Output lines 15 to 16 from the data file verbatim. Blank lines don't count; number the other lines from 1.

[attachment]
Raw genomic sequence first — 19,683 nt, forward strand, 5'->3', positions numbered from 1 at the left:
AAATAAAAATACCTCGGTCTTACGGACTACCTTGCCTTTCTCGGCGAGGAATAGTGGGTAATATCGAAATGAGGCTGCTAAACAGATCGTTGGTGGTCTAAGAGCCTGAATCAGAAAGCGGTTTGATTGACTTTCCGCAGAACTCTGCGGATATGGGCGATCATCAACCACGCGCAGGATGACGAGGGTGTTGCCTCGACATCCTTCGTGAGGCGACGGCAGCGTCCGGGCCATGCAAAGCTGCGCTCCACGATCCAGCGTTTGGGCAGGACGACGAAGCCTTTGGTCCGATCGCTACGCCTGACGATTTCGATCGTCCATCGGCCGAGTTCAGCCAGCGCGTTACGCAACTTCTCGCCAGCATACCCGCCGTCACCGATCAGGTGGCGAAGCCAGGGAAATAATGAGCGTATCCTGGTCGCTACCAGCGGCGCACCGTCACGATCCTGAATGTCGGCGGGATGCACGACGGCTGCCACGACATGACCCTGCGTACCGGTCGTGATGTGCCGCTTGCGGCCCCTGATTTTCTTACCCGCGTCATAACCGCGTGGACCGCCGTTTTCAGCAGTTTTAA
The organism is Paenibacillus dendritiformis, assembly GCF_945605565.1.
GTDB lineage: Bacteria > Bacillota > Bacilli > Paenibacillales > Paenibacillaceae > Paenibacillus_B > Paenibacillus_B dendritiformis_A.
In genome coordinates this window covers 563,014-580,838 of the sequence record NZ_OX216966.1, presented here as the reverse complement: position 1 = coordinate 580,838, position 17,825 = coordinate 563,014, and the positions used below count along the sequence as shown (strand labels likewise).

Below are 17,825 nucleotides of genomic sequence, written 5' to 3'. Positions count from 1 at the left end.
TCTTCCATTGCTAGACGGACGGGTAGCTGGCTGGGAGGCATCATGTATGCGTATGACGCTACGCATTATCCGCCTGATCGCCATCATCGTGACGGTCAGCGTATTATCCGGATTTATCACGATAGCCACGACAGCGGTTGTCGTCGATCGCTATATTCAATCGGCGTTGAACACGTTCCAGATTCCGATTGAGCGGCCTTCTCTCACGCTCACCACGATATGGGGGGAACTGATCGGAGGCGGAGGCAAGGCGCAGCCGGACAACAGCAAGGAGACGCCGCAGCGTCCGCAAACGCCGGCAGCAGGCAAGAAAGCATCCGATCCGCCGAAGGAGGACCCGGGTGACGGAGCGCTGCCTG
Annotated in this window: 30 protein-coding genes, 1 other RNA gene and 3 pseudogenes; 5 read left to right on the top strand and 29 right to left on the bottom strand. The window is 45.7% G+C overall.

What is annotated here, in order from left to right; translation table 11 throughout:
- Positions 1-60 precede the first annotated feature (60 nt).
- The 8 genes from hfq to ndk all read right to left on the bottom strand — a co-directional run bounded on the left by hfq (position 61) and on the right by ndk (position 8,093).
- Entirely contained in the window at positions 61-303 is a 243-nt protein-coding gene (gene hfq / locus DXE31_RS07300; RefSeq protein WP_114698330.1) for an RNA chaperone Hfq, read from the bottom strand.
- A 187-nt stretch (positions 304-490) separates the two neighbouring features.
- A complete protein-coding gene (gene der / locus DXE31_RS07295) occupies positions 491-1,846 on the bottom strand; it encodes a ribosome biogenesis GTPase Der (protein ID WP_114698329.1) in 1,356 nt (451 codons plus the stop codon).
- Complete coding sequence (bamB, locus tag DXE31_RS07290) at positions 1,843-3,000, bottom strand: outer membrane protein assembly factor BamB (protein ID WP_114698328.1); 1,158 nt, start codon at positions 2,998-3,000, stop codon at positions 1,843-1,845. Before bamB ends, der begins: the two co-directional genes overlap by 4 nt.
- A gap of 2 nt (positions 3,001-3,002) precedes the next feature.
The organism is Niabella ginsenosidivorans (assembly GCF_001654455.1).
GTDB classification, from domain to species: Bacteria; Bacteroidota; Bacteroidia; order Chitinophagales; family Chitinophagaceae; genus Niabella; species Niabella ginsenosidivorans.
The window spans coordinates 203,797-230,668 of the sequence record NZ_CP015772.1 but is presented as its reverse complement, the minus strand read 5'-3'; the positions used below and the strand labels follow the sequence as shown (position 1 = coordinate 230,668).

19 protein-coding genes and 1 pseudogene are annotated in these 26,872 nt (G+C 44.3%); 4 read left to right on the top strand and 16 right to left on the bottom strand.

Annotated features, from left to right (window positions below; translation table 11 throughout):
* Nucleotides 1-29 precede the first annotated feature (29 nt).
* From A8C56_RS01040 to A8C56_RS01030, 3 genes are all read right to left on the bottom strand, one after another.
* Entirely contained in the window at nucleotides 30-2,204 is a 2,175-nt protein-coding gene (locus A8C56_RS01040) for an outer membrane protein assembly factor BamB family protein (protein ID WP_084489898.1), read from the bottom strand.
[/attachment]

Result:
- Complete coding sequence (bamB, locus tag DXE31_RS07290) at positions 1,843-3,000, bottom strand: outer membrane protein assembly factor BamB (protein ID WP_114698328.1); 1,158 nt, start codon at positions 2,998-3,000, stop codon at positions 1,843-1,845. Before bamB ends, der begins: the two co-directional genes overlap by 4 nt.
- A gap of 2 nt (positions 3,001-3,002) precedes the next feature.